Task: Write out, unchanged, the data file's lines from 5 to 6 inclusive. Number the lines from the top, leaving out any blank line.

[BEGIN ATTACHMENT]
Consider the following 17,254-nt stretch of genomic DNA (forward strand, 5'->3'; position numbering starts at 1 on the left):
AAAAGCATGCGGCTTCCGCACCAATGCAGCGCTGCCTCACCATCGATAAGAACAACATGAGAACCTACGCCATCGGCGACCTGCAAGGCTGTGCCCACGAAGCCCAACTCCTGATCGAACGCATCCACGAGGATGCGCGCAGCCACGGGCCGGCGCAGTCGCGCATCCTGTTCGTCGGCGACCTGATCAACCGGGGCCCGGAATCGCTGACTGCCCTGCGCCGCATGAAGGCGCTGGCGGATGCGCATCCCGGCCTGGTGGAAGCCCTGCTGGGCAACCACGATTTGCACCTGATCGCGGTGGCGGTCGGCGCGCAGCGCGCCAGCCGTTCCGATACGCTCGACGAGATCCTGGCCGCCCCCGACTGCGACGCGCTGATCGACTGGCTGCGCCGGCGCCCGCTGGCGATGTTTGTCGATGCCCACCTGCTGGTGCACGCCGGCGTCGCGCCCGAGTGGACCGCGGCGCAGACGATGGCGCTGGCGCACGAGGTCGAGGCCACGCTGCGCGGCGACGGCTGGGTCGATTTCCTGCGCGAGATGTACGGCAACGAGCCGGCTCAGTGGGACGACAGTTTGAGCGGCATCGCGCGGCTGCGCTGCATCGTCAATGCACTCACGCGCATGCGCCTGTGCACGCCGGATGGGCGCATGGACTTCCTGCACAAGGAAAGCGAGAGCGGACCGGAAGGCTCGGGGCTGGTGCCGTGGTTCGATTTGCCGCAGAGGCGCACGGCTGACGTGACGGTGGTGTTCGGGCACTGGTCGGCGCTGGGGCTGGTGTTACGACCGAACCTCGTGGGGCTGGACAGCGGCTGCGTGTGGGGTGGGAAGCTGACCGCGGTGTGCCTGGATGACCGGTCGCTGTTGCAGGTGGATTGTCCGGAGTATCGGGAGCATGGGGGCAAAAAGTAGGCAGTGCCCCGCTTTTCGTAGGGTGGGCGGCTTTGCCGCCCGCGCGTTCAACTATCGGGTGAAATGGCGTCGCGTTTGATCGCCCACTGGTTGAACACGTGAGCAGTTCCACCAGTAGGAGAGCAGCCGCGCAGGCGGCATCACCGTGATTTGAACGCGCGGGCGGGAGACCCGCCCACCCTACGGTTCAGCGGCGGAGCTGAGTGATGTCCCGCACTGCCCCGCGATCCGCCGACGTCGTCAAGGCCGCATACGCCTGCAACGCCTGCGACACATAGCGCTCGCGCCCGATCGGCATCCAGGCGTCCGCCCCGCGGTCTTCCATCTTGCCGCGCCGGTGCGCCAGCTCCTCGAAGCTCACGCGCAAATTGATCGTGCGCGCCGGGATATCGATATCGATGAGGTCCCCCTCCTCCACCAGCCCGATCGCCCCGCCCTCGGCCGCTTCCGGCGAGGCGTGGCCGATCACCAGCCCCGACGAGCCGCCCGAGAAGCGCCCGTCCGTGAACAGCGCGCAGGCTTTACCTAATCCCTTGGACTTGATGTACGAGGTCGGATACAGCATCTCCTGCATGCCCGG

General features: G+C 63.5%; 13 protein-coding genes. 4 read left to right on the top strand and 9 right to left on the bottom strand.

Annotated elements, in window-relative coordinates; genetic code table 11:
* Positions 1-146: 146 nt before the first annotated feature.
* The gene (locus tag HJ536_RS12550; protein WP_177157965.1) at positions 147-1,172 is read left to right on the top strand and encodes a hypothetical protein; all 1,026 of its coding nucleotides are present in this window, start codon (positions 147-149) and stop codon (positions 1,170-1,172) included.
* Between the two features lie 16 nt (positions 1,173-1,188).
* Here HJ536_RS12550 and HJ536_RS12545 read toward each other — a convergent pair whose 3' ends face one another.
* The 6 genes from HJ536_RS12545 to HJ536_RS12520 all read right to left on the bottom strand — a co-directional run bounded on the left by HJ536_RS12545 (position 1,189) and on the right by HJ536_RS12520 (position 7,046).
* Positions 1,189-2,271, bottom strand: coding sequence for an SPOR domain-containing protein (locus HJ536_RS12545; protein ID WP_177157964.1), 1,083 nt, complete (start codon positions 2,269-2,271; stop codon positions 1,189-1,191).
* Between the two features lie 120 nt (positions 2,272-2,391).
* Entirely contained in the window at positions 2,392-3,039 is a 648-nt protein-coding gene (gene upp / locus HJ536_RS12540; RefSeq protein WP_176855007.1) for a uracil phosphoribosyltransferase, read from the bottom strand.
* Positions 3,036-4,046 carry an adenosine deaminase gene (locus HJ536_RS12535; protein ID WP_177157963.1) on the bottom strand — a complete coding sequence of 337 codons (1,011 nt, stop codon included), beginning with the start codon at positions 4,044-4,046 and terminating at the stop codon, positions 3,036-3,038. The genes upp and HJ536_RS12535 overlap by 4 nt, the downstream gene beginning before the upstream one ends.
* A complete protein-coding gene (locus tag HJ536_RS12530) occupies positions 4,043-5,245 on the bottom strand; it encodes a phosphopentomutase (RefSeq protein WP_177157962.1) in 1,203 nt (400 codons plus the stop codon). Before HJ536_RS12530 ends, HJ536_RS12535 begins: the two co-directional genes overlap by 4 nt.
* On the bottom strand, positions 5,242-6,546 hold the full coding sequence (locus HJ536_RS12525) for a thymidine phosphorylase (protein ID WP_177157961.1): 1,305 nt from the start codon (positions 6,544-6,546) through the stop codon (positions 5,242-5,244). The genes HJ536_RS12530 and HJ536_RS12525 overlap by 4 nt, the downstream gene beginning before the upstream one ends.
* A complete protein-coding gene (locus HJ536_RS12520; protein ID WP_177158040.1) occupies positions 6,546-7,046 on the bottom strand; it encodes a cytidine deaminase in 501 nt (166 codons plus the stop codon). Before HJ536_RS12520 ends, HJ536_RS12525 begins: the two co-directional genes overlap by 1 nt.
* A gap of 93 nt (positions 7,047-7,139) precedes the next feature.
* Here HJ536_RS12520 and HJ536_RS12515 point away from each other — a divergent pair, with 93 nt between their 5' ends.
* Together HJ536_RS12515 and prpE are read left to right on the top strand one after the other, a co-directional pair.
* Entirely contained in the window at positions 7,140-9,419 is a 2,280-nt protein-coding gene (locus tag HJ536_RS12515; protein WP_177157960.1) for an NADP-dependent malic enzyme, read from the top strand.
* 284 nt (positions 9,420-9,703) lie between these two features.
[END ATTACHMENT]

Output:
* Positions 1-146: 146 nt before the first annotated feature.
* The gene (locus tag HJ536_RS12550; protein WP_177157965.1) at positions 147-1,172 is read left to right on the top strand and encodes a hypothetical protein; all 1,026 of its coding nucleotides are present in this window, start codon (positions 147-149) and stop codon (positions 1,170-1,172) included.